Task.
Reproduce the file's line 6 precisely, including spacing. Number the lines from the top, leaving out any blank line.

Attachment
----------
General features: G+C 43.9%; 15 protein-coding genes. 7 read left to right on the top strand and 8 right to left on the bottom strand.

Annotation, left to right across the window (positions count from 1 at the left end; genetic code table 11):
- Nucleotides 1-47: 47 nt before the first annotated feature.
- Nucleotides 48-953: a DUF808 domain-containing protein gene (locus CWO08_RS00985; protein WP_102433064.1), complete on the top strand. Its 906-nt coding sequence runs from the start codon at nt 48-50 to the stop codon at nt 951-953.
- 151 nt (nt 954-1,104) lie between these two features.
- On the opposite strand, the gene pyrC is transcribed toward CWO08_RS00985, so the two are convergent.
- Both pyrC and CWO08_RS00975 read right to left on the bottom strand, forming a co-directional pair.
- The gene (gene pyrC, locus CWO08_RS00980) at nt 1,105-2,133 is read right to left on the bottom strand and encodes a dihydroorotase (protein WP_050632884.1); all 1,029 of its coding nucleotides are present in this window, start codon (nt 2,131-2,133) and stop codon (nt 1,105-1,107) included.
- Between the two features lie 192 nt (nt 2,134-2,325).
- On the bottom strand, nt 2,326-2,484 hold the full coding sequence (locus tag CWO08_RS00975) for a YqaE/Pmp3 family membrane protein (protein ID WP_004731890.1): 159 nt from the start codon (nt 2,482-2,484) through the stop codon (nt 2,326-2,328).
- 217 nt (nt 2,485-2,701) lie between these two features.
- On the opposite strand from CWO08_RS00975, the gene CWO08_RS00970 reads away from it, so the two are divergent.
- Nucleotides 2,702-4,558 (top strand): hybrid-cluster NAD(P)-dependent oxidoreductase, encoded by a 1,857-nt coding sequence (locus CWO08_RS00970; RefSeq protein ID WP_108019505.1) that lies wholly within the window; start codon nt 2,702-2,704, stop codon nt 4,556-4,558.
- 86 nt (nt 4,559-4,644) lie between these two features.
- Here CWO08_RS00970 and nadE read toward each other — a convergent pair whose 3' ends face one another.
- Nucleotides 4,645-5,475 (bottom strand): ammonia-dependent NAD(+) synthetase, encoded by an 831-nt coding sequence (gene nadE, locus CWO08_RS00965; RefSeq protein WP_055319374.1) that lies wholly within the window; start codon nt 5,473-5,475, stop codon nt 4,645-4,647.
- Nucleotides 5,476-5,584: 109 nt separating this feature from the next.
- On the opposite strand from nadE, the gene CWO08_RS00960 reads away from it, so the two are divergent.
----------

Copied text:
- On the opposite strand, the gene pyrC is transcribed toward CWO08_RS00985, so the two are convergent.